FRANCE

Check up on skiving MPs

How often does your MP attend parliament? And when attending, does he or she do anything? A French website has been designed to answer precisely those questions, and spare constituents the hassle of having to frisk government records. Read more...

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How often does your MP attend parliament? And when attending, does he or she actually do anything? A French website has been designed to answer precisely those questions, and spare constituents the hassle of having to frisk government records.

Nosdéputés.fr, or "Our ministers", has been recording the attendance, spoken contributions, and committee work of each member of the National Assembly for the past 12 months. Loaded with information, the website opened to the public on Monday (14 September)and soon became victim of its own success. The site's servers were so overloaded just a few hours after it went online that the website struggled to work at speed.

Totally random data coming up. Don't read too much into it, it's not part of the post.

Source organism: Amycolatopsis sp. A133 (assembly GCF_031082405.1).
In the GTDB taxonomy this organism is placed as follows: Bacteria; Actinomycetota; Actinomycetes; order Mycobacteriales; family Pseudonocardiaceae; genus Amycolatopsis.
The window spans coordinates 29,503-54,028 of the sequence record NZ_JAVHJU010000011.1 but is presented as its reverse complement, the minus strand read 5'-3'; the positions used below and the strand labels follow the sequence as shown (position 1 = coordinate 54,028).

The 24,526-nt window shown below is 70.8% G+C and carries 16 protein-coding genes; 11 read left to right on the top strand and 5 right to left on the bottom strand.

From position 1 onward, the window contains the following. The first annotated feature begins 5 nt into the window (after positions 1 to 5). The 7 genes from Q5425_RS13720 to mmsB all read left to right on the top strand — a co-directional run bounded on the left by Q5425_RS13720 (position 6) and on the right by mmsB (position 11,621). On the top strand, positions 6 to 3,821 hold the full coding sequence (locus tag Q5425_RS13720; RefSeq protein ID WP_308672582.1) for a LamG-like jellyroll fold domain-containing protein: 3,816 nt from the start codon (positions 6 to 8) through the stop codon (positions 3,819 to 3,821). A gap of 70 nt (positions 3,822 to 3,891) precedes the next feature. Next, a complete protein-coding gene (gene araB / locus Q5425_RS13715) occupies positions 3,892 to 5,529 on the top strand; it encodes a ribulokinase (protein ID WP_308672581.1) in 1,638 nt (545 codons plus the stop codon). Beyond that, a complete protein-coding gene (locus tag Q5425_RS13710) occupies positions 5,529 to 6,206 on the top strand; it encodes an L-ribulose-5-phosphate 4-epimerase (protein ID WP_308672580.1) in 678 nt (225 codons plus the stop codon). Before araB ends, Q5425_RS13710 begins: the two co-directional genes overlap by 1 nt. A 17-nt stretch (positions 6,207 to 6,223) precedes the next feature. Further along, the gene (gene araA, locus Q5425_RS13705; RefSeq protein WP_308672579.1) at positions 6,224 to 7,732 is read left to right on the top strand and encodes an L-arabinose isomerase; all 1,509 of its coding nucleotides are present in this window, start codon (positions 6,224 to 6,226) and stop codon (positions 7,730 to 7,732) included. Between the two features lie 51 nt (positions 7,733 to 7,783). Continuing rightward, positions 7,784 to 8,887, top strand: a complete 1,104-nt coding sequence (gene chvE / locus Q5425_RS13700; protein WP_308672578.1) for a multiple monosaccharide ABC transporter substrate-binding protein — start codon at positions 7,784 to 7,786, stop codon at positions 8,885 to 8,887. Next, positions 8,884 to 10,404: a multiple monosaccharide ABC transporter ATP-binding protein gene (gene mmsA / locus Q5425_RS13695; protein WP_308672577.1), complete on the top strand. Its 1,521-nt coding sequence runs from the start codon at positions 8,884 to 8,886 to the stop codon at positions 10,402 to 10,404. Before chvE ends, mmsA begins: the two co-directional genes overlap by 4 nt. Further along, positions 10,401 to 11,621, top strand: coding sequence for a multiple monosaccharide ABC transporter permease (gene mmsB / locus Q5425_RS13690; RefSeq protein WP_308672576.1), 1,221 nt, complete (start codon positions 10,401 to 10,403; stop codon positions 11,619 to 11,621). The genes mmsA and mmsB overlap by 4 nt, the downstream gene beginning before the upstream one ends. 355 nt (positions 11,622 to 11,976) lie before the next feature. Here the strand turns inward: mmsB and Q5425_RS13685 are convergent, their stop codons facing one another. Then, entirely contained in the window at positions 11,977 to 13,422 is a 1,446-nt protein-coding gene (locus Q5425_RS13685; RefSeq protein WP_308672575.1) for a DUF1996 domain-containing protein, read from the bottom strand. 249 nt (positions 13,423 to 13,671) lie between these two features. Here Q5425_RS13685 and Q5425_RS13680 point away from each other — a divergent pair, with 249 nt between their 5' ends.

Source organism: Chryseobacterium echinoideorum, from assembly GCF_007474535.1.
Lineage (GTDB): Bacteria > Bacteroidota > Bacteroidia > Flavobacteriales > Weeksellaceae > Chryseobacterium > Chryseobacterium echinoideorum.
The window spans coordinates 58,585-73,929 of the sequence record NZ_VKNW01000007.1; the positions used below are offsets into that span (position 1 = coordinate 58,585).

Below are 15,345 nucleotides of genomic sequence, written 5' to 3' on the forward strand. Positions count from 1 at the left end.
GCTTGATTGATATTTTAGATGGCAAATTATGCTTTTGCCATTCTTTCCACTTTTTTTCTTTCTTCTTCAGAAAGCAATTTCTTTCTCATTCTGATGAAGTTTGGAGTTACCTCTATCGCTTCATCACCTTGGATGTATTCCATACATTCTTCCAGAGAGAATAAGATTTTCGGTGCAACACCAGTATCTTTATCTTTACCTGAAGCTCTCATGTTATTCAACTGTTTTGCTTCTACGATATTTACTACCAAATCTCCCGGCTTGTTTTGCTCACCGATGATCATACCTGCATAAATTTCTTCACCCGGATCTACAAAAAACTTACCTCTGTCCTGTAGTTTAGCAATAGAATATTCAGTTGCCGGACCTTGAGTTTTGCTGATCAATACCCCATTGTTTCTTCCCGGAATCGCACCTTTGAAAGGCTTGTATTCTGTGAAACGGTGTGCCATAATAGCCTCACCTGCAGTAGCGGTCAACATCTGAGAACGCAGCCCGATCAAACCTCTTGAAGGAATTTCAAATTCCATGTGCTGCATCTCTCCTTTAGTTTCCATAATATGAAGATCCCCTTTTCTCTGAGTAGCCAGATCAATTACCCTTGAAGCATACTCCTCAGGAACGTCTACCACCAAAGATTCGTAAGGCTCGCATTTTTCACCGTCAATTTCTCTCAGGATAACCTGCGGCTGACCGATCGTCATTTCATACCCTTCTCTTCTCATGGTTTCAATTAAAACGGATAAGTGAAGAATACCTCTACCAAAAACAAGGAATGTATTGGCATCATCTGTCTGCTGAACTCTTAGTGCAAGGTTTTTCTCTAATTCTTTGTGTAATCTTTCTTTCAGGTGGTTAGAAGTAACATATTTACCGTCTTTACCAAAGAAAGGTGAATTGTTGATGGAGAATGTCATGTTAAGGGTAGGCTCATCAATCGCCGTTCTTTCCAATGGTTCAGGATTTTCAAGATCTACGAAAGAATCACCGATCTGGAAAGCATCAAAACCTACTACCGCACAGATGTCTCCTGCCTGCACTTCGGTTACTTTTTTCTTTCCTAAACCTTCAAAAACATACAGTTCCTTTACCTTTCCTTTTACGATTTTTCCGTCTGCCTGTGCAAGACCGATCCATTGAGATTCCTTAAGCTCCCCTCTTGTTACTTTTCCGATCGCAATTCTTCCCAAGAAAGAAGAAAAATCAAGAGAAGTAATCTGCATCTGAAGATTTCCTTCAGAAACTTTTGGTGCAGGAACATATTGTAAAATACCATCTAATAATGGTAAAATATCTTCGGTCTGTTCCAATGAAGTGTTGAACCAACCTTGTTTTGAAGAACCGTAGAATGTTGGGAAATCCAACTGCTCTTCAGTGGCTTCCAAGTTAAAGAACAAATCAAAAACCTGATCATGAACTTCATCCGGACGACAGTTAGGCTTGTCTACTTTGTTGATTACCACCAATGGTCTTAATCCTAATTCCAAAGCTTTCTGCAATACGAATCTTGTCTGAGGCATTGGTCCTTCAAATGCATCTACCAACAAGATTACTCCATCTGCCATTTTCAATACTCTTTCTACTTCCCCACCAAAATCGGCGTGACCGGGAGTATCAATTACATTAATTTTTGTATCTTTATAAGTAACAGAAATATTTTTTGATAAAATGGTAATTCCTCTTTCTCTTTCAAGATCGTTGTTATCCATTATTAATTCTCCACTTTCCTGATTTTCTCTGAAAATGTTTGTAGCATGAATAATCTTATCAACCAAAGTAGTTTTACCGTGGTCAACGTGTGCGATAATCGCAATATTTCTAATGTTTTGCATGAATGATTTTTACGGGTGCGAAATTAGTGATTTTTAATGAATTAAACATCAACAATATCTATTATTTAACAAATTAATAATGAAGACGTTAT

Statistics for ruling UMP party member Patrick Ollier reveal him to be one of the parliament’s most active attendants.

Henri Cuq on the other hand, also a UMP member, has evidently been skiving in the past year.

“We found the official parliament website useless”

Jean-Baptiste Gabellieri is a student in communications and philosophy in Lyon. He's one of the founders of the website.

About a dozen of us decided to set up the project after meeting on the Internet. Our aim is not to prove how rarely MPs attend parliament; we simply believe in the transparency of democratic institutions.

The site is fully comprehensive; we include what the MPs say on the floor and what work they do on committees. It does allow us to identify the MPs who are not attending regularly; but in any case, there are some MPs who openly admit to not attending because they say they'd rather stay at home working for their constituency.

Our initial reason for starting with the project was because we found the official parliament website useless. You can't follow the exact work of MPs, what they're putting forward to the house, or even what assignments they're on.

We have no connection to state or parliament; we're independent in our adventure. Of course private initiatives can be quicker and more efficient than public ones, and without doubt our site will make the house reflect on its own website. Take Data.gov, the US government's data site - it's highly efficient and comprehensive, and notably because websites like Sunlight Foundation pressed it to modernise."